Armstrong Siddeley Viper

From Wikipedia, the free encyclopedia
Jump to navigation Jump to search

Viper
Rolls-Royce Viper 1.jpg
Preserved Rolls-Royce Viper turbojet
Type Turbojet
Manufacturer Armstrong Siddeley
Rolls-Royce Limited
First run April 1951
Major applications BAC Jet Provost
HS Dominie
Aermacchi MB-326
Developed from Armstrong Siddeley Adder

The Armstrong Siddeley Viper is a British turbojet engine developed and produced by Armstrong Siddeley and then by its successor companies Bristol Siddeley and Rolls-Royce Limited. It entered service in 1953 and remained in use with the Royal Air Force, powering its Dominie T1 navigation training aircraft until January 2011.[1]

Design and development[edit]

The design originally featured a seven-stage compressor based on their Adder engine — the Viper is in effect a large-scale Adder.

Like the similar J85 built in United States, the Viper was originally developed as an expendable engine for production versions of the Jindivik target drone. Like the J85, the limited-life components and total-loss oil systems were replaced with standard systems for use in manned aircraft.[2]

Because it was initially developed as an expendable engine, the Viper was subject to many recurring maintenance issues. This led to the development of the first Power by the Hour program in which operators would pay a fixed hourly rate to Bristol Siddeley for the continual maintenance of the engines.[3]

Variants[edit]

Rolls-Royce Viper in RAF Museum Cosford

Data from:Jane's All the World's Aircraft 1955-56[4], Jane's all the World's Aircraft 1959-60[5], Jane's All the World's Aircraft 1962-63[6]

ASV.1
Short life design study; 1,145 lbf (5.09 kN).
ASV.2
Developed short life version, first run in April 1951; 1,145 lbf (5.09 kN).
ASV.3
(Mk.100) Short life for missile/target applications, flight-tested in the tail of an Avro Lancaster November 1952; 1,640 lbf (7.30 kN).
ASV.4
Short life for missile/target applications first run in 1952, 1,750 lbf (7.78 kN).
ASV.5
(Mk. 101) Extended life version for manned aircraft.[4]
ASV.6
Short life for missile/target applications; 1,900 lbf (8.45 kN).
ASV.7
ASV.7/R
ASV.7 with re-heat;2,470 lbf (10.99 kN).
ASV.8
(became Viper 8 and Mk.102); Long-life version rated at 1,750 lbf (7.78 kN) for Jet Provost T Mk.3.
ASV.9
(became Viper 9 and Mk.103) Similar to ASV.8 with improved turbine materials; 2,000 lbf (8.90 kN).
ASV.10
Long-life version with re-designed Sapphire-style compressor first run in January 1956; 1,900 lbf (8.45 kN).
ASV.11
(became Viper 11 and Mk.200) ASV.10 with increased mass-flow; 2,500 lbf (11.12 kN).
ASV.12
(became Viper 12) up-rated ASV.11 with higher JPT and rated at 2,700 lbf (12.01 kN)
Viper 8
(Mk.102 / Mk.104): Engines for the Hunting-Percival Jet Provost TMk.3 (Mk.102) and GAF Jindivik Mk.102B target drone (Mk.104).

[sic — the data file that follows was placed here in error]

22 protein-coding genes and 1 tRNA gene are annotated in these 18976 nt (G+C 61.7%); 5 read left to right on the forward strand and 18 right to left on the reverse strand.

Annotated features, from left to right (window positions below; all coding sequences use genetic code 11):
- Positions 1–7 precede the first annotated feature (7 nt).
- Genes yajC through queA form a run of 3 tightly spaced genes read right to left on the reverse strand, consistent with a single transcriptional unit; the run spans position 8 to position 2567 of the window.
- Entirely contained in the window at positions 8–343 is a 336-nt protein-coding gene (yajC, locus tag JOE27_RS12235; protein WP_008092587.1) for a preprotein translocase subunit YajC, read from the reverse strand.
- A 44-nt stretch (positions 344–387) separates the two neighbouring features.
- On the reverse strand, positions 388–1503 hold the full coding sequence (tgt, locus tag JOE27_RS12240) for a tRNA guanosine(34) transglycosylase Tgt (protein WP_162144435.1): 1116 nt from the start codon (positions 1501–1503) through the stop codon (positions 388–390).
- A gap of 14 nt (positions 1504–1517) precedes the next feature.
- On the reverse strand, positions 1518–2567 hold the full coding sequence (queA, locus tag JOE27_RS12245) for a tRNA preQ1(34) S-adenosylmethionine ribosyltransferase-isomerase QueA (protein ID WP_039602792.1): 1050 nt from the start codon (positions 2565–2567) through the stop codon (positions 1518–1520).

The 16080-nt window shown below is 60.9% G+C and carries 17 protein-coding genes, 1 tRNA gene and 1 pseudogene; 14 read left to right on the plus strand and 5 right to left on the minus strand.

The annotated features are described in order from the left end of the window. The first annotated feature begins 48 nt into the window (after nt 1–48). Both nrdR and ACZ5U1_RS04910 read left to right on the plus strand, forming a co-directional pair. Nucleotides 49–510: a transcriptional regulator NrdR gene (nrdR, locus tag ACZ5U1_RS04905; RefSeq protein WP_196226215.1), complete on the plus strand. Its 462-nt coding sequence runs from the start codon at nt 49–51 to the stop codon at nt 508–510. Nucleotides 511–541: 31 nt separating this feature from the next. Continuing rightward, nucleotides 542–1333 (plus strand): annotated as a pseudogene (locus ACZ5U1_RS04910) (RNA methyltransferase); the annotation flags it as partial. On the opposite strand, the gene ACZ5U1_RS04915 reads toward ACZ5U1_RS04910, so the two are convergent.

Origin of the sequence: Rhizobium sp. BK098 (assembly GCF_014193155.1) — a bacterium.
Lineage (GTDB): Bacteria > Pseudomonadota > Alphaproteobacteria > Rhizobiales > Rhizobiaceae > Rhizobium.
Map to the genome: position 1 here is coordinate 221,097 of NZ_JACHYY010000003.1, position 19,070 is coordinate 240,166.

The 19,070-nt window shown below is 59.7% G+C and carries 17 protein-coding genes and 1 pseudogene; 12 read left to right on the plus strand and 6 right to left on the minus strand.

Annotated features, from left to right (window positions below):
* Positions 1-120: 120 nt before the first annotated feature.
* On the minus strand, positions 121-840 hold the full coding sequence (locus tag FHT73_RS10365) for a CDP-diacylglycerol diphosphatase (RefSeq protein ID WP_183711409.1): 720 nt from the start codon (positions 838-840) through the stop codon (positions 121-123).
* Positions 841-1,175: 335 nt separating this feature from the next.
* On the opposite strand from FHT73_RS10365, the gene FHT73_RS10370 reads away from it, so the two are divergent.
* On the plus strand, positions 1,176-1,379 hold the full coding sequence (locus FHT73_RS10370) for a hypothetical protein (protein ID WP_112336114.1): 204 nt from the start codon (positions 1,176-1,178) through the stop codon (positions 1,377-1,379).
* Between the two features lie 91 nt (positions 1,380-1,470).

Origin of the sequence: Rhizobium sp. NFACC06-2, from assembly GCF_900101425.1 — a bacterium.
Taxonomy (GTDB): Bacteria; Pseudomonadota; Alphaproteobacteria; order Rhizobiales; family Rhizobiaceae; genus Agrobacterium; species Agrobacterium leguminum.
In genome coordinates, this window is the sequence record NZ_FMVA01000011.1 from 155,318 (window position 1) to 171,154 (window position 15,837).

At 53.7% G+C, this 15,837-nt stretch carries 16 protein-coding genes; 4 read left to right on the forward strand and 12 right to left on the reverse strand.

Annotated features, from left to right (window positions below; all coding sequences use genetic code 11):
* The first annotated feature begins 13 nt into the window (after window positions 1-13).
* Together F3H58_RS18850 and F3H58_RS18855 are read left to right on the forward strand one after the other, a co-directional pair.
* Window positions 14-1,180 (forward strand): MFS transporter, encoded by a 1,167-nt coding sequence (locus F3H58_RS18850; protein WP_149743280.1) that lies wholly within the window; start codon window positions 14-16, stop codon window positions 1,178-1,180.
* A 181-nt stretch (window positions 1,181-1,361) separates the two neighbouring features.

Viper 9
(Mk.103): Powered the Bell X-14 and Handley Page HP 115 among others.
Viper 11
(Mk.200): Powered the Hunting-Percival Jet Provost TMk.4(Mk202) and GAF Jindivik Mk.3 among others.
Viper 12
see ASV.12 above
Viper 20
(Mk.500 series): Powered the Hawker Siddeley HS.125 and Piaggio-Douglas PD.808 among others.
Viper 22
Built under licence by Piaggio for the Aermacchi MB.326
Mk.100
see ASV.3 above
Mk.101
see ASV.5 above
Mk.102
see ASV.8 above
Mk.103
see ASV.9 and Viper 9 above
Mk.104
see ASV.12 above
Mk.200
Mk.201
Mk.202
Mk.204

Evidence found on a surviving Mk.204 engine suggests this is a Mk.202 variant with increased temperature and oil pressure transmission capabilities. These are thought to be safety measures installed for use in Jet Provost aircraft used by HRH Prince Charles during his Royal Air Force flight training programme.

Mk.301
Mk.521
Mk.522
Mk.525
Mk.601
Mk.805
de-rated to 4,000 lbf (17.79 kN), powered Fuji T1F1 prototype and T-1A production aircraft, as well as the Hunting H.126 jet-flap research aircraft.
M.D.30 Viper
Engines licence-built and developed by Dassault Aviation[4]

Applications[edit]

Specifications (Viper ASV.12)[edit]

Data from [7]

General characteristics

  • Type: Turbojet
  • Length: 64.0 in (1,625 mm)
  • Diameter: 24.55 in (624 mm)
  • Dry weight: 549 lb (249 kg)

Components

  • Compressor: Seven stage axial
  • Combustors: Annular, 24 burners
  • Turbine: Single stage
  • Fuel type: AVTUR, AVTAG
  • Oil system: scavenge, metered

Performance

oil consumption=1.25 pt/h (0.7 L/h)

See also[edit]

Related development

Comparable engines

Related lists

References[edit]

Notes[edit]

  1. ^ Dominie T1 www.raf.mod.uk. Retrieved: 14 October 2009
  2. ^ Gunston 1989, p.20.
  3. ^ "Selling the DH125". Flight Global.
  4. ^ a b c Taylor, John W.R. FRHistS. ARAeS (1955). Jane's All the World's Aircraft 1955-56. London: Sampson, Low, Marston & Co Ltd.
  5. ^ Bridgman, Leonard, ed. (1959). Jane's all the World's Aircraft 1959-60. London: Sampson Low, Marston & Co. Ltd.
  6. ^ Taylor, John W.R. FRHistS. ARAeS (1962). Jane's All the World's Aircraft 1962-63. London: Sampson, Low, Marston & Co Ltd.
  7. ^ Flight Global Archive - 1955 Retrieved: 3 November 2008

Bibliography[edit]

  • Taylor, John W.R. FRHistS. ARAeS (1962). Jane's All the World's Aircraft 1962-63. London: Sampson, Low, Marston & Co Ltd.
  • Gunston, Bill. World Encyclopedia of Aero Engines. Cambridge, England. Patrick Stephens Limited, 1989. ISBN 1-85260-163-9

External links[edit]